Color your life, with change!
Do you make positive change, clean your neighborhood, or wait for (and hope) others to do so ? Is it nature or nurture?
The question always raised by fields like applied psychology (developmental, social, environmental …research is similar), socio-linguistics (“language creates culture” versus the typical Chomsky nativist view of the “language acquisition device” or LAD).
Our nature is influenced by our environment and so this interaction creates change, for better or worse.
Speaking of language, a recent blog post about “Shiny, Happy People…” by Fractured-Faith resolved that there is a certain ‘insincerity’ and even ‘fakeness’ of some people who appear happy and ‘perfect’ all the time. This might be true, as it is likely cultural (or ‘sub-cultural’ not just ethnicity). There is reason why the rest of the world refers to the U.S. ‘happy’ and there is a popular song by Pharell Williams …. “cause I’m Happy!”
Why are we not happy? Why should we not be happy? And do we want more misery and unhappiness which we see a lot? Is it true that misery loves company? Is this why some people don’t make even the simplest changes in the way they live? Is it a choice?
We cannot deny what we see “Beauty and the Trash,” “Transformers,” “respite and public spaces” many cities are making choices for positive change and this includes working with local artists. Making even the smallest change to our environments adds more positivity and hope to all who live or work there. A book written in 1992 about Care of the Soul by Psychologist Dr. Thomas Moore for me was pivotal about this issue. He emphasizes changing our attitude, maintaining our friendships and our surroundings, our home “no matter how big or small,” to help us in the short and long-term.
We see that even in several low-income neighborhoods with poor homeowners (family inheritance) or just plain poor, when one maintains what they have and doesn’t focus only on how much “money they don’t have“ — the financial component — places where people look out for each other and take care of their surroundings, it creates a sense of trust, fulfillment, and often change. Lately in most cities, due to high crime and globalization we see entire sections of uncared for “overly-tagged,” full of trash neighborhoods and municipalities. We know that when communities make the decision to change, they can. One great example is a once down-trodden neighborhood near Boston, the Dudley Street Neighborhood Initiative (DSNI) that continues to make change for residents through today.
Creating murals that beautify, a simple act of painting over an otherwise ugly metal object add beauty, meaning, and value to a community.
Some say these acts can help to reduce crime (think “broken window syndrome”) as more local businesses open to attract visitors thus increasing local income.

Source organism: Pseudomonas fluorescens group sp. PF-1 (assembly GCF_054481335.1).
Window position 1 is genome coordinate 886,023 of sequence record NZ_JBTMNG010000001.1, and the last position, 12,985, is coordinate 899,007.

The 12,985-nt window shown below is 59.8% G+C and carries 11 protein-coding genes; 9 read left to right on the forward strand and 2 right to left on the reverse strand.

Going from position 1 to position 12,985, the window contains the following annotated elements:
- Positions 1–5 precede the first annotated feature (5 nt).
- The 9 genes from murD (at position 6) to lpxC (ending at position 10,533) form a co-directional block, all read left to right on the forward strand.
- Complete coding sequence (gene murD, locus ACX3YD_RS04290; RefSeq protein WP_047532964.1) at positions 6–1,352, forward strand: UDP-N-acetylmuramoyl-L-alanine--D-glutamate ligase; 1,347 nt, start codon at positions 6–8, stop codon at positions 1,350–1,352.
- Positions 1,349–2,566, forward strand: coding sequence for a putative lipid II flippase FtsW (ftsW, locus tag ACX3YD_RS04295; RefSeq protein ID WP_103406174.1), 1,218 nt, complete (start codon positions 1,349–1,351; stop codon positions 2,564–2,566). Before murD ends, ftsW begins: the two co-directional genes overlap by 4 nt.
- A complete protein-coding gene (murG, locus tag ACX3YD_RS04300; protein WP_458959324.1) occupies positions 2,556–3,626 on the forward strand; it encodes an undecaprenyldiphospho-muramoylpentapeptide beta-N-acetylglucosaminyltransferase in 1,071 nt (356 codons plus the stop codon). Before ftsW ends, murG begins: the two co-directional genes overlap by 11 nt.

Young people off the street with more jobs, happier people… domino effect. Maybe some of us would rather have some ‘fake’ happiness through these small but important changes, than all the misery (and jealousy) that we experience on a daily basis?
Over the years, having visited countless neighborhoods including villages, towns, cities, in Europe and the Americas as well as parts of the Middle East, I realize it’s a matter of community choice and more importantly individual efforts. As a matter of fact, universities like MIT even are studying this on a larger scale — a friend first told me about environmental re-engineering (in the 1990s, wow!) that included work spaces — from the ergonomic cubicles to the broad table placed strategically as a meeting area for people to gather — and being serious about studying change in public spaces .“Build it and they will come,” “no man is an island unto himself,” “Just DO it” are all well-known quotes that apply well here. This month, we did it. Working hard to plan for some research and community collaborations. And on an individual level what did I do?
♥ Made the change for ourselves, and painted the common space that was soiled from mold and mildew because ‘no one bothered’ all these months… and the outcome was worth it.
According to the world of Harry Potter, one can discover what personality type they are. For example, the hard-working Hufflepuffs (answer the questions via the Sorting Hat in “Pottermore” to discover your ‘House’).
These individuals are the supposed honest ”worker-bees” and the related color is yellow. Are they ‘as good as gold’? In Don Lowry’s “True Colors” this person would be a “gold”, going back to Ancient Greek philosophy or medicine — Plato’s sensible type or Hippocrates’ black bile humor. All individuals are of course one part of the balance of life, as there are various personality types, but we need more community builders!
Speaking of bees, a recent scientific debate declared that bees are the most important ‘beings’ on our planet as they are in danger of becoming extinct ….they both contribute to our healthy ecosystems through pollination as well as by the healing power of their honey (see scienceandinfoblogpost).
We need to know and communicate about these issues to increase our community health literacy. We need to ‘spread the word’ that simple acts like adding more potted flowers attracts more bees (they have done in Denmark), and adds beauty and value to any neighborhood. And who knows, once one person starts, then another, and another….
Individual and community efforts, in often down-trodden and neglected communities make our daily life more beautiful and create hope.